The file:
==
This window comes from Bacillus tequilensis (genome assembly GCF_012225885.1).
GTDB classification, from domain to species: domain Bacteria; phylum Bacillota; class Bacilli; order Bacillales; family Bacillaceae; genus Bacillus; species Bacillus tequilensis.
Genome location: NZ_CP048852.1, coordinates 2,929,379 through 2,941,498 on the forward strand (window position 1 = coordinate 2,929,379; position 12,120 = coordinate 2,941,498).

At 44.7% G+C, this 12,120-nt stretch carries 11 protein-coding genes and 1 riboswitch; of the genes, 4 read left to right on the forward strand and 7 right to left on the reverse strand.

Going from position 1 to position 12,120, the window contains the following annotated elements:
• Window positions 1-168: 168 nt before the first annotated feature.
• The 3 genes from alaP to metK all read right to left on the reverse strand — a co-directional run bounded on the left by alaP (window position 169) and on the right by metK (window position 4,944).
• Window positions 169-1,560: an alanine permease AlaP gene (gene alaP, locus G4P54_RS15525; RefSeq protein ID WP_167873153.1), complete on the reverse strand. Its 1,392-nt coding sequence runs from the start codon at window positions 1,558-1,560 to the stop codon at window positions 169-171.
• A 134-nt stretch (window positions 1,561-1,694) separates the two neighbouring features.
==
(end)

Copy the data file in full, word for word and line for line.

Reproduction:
This window comes from Bacillus tequilensis (genome assembly GCF_012225885.1).
GTDB classification, from domain to species: domain Bacteria; phylum Bacillota; class Bacilli; order Bacillales; family Bacillaceae; genus Bacillus; species Bacillus tequilensis.
Genome location: NZ_CP048852.1, coordinates 2,929,379 through 2,941,498 on the forward strand (window position 1 = coordinate 2,929,379; position 12,120 = coordinate 2,941,498).

At 44.7% G+C, this 12,120-nt stretch carries 11 protein-coding genes and 1 riboswitch; of the genes, 4 read left to right on the forward strand and 7 right to left on the reverse strand.

Going from position 1 to position 12,120, the window contains the following annotated elements:
• Window positions 1-168: 168 nt before the first annotated feature.
• The 3 genes from alaP to metK all read right to left on the reverse strand — a co-directional run bounded on the left by alaP (window position 169) and on the right by metK (window position 4,944).
• Window positions 169-1,560: an alanine permease AlaP gene (gene alaP, locus G4P54_RS15525; RefSeq protein ID WP_167873153.1), complete on the reverse strand. Its 1,392-nt coding sequence runs from the start codon at window positions 1,558-1,560 to the stop codon at window positions 169-171.
• A 134-nt stretch (window positions 1,561-1,694) separates the two neighbouring features.